Since A-B sold out to Belgian brewer InBev, things have changed in the St. Louis bar scene.
In a typical St. Louis County strip-mall bar during a Friday happy hour about 70 percent of the male patrons would sit behind an Anheuser-Busch product–Budweiser, Bud Select, Bud Light, Michelob Ultra, even Busch.
I stopped drinking Select as soon as the announcement of the buyout came last Sunday. But I was shocked last night when I walked into The Corner Pub & Grill in West St. Louis County to see a long line of Pabst Blue Ribbons on the bar. Of 10 men at the bar, six had PBRs, two Miller Lite, and mixed drinks for the other two.
The tables were similar. Of the eight people in my group, only one drank an A-B product, even though five of us had beer.
In his greatest-ever column , Jonah Goldberg praised Budweiser in terms that made one blush:
And I love Budweiser, the King of Beers. I admit it without shame or reservation.I love how it tastes. I love it ice-cold, not petri-dish warm like someforeign swill. I prefer it in a bottle. But a can or draught will do justfine if the alternative is some wheaty garbage that tastes like a branmuffin drenched in old tea. Budweiser tastes clean, pure, and crisp. Budweiseris the best conductor of that electrical charge to your brain that comeswith that first swallow of beer after a long day. Budweiser does not varyin quality from coast to coast or pole to pole — and is availableeverywhere in between. Yes, Budweiser — just call him “Bud” —is your loyal friend in any port, at any time. Indeed, Bud’s standardsare so exacting and its convenience so universal that it’s the most reliablebeverage in the world — soft drinks and water included (cola changeswith the culture, and fish still copulate in water, as W. C. Fields pointedout long ago). To paraphrase Homer Simpson — after his wife blewhis chance at a million bucks — “Ah, good ol' trustworthy Budweiser.*My love for you will never die.”
I wonder if Jonah feels the same today. I don’t, and that saddens me.
I worked at Anheuser-Busch for a year as a contractor. For a St. Louis kid growing up on the South Side, there were three hallowed jobs: KMOX Radio, the Cardinals, and the brewery. I was in heaven. I was proud. I loved every day, knowing that my work contributed to better sales of the King of Beers.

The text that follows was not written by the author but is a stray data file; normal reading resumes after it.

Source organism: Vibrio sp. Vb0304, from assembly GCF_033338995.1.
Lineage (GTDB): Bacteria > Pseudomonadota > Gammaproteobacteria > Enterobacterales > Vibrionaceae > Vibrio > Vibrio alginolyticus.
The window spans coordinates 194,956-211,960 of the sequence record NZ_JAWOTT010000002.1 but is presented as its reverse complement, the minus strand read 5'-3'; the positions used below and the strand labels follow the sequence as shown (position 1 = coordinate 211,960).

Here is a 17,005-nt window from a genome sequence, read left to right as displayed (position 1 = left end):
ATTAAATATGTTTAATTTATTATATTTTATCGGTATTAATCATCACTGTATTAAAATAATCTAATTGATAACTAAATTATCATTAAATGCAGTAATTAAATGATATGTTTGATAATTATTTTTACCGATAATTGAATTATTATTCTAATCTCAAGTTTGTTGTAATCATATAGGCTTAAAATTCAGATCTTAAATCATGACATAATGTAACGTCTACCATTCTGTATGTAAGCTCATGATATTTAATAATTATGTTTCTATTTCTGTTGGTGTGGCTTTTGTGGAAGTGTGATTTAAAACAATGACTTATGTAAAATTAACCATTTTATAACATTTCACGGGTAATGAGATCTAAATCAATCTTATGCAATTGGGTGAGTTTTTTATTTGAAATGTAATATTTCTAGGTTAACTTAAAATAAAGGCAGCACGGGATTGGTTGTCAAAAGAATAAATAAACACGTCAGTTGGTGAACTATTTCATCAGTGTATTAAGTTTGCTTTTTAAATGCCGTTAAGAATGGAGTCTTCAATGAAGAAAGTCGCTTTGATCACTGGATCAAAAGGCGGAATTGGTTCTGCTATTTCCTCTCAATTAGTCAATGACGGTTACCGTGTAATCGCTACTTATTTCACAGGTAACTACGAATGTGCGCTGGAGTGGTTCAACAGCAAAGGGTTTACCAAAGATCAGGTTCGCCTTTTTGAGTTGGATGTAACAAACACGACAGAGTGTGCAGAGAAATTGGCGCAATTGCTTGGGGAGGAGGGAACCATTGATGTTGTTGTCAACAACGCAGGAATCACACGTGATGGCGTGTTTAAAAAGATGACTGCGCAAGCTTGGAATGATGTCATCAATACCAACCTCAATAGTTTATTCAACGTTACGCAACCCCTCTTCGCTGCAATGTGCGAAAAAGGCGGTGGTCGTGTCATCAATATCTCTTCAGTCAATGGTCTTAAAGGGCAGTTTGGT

I was also a St. Louis Cardinal Football season ticket owner from 1978 to 1983. The brewery’s sale feels much like the day the Big Red moved from St. Louis to Phoenix–like a lover moved on to someone new.
America has lost its symbol. As Jonah put it:
There is no product — Coca-Cola and the Mustang included*— that better tells the story of America. First, there is the packaging:*unapologetic red, white, and blue, with a bald eagle. There is a distinct*19th-century patriotism about a Bud. Today’s cans look like they would*have gone unnoticed on the shelf 100 years ago (though beer wasn’t available*in cans until the mid 1930s). Even the forthright promise, made on every*container, encourages nostalgia: “This is the famous Budweiser beer. We*know of no brand produced by any other brewer which costs so much to brew*and age. . . .” How fitting that in this nation, which reveres texts above*all other things, our most popular beer boasts a 46-word declaration (not*a slogan or motto) for the world to see.
No more. Budweiser joins the rands of everything else that was once symbolic of American heritage and pride that packed its bags and moved. If someone convinces me that the sale is provably a result of the Bush administration’s policies, I will never forgive him.
I miss my Bud.
For a more politica take on the InBev takeover, read Just a Girl in Short-Shorts.